FINQUESTION OF THE WEEK
Is social re-engineering of residential areas by Government the right way to create inclusive suburbs?
IT'S only when people of different races learn to live next to each other that true reconciliation starts taking place. It can’t be acceptable that the poor should stay far away from places of work and other social amenities. This social engineering will bring the poor close to areas of amenities.” employment and other social LINDIWE SISULU Minister of Housing
THE proposal is tantamount to an extra tax on developers, who now have to subsidise low-cost or affordable housing. Forced integration of socio-economic classes is as misguided as forced segregation of races. Should Government proceed with its proposal, new supply of houses in middle-class suburbs will screech to a halt – another example of the law of unintended consequences. ERWIN RODE Property economist
THE current marketdriven approach to planning has maintained apartheid settlement patterns, driving low-cost housing to the periphery of the cities. Cosatu supports Government-driven integrated spatial planning – to reverse the legacy of apartheid geography, discourage urban sprawl and provide affordable houses for workers closer to their workplaces. PATRICK CRAVEN Cosatu’s national spokesman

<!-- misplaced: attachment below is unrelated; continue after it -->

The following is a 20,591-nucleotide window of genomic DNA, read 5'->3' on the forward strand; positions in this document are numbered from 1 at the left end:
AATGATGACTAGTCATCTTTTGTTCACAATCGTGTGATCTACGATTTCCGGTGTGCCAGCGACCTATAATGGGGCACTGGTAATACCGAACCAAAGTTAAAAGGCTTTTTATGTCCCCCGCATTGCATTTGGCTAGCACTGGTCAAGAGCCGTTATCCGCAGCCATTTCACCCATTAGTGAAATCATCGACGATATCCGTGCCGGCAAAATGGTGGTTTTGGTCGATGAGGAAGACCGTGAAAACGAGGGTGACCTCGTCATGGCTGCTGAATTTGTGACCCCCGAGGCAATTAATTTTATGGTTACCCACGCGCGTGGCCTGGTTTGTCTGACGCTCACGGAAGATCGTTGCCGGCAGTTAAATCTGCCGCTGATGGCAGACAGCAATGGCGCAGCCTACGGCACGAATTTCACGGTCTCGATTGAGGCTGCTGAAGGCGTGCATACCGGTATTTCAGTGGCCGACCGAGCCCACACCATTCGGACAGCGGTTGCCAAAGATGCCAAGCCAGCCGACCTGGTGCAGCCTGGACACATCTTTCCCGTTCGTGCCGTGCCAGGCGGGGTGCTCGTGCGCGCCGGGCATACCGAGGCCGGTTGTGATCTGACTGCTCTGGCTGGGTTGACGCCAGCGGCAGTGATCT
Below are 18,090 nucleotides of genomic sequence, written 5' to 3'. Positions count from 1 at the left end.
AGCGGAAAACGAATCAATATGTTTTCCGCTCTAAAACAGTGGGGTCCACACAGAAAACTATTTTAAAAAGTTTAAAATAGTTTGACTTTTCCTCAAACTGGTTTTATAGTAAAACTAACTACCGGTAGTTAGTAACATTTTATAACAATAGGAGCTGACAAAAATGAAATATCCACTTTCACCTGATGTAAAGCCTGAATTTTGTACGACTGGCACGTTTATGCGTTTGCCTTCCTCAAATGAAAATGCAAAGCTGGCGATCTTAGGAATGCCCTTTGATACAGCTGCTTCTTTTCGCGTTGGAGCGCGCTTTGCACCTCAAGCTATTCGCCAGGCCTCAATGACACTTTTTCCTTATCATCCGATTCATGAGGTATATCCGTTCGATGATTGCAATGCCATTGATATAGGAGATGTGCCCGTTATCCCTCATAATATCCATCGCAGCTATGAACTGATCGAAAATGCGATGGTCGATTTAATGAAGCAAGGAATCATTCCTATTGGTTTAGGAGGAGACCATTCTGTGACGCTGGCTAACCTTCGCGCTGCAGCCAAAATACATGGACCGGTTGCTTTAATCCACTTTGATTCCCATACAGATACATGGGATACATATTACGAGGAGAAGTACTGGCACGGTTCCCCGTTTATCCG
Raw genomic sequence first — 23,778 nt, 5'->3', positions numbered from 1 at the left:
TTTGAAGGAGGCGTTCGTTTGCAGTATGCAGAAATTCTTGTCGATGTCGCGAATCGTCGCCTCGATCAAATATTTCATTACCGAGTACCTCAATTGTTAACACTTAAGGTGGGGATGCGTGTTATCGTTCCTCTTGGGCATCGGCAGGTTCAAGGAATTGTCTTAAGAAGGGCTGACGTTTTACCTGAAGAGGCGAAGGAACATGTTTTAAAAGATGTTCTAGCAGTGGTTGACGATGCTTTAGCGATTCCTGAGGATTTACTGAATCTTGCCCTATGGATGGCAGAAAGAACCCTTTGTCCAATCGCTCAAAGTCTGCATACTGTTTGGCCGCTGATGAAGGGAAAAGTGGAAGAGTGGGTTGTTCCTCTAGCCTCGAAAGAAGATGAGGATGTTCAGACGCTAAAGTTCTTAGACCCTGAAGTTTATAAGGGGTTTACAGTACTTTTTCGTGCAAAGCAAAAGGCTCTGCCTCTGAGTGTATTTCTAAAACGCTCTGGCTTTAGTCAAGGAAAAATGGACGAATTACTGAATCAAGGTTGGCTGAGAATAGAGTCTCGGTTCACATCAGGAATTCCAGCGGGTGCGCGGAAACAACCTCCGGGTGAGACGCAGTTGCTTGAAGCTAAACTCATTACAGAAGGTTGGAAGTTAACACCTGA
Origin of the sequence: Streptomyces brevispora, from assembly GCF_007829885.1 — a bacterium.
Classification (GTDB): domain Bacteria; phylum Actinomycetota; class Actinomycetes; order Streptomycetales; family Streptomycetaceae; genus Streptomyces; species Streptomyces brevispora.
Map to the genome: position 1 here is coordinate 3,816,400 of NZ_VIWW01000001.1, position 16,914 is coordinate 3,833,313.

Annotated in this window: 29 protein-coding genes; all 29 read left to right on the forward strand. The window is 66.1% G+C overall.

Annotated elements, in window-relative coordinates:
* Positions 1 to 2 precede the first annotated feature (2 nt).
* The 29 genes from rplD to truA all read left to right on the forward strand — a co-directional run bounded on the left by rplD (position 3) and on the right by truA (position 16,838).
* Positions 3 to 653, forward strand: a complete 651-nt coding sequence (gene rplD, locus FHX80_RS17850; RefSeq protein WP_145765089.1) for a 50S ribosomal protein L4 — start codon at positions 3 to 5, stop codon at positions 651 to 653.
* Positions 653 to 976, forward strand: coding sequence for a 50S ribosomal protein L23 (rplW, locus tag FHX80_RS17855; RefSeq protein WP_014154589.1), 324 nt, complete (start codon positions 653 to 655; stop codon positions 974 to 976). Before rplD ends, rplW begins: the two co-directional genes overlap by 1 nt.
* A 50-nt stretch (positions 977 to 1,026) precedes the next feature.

AS part of the urban housing solution the inclusion of lower income units in residential or mixed-use estates is the right way to go. The inefficiency of dormitory/edge city housing isn’t sustainable, albeit an inevitable part of our urban landscape. Multi pockets of mixed income estates throughout the city can theoretically be more effectively managed into the future. MARC SCHNEIDER MD of commercial property portal eProp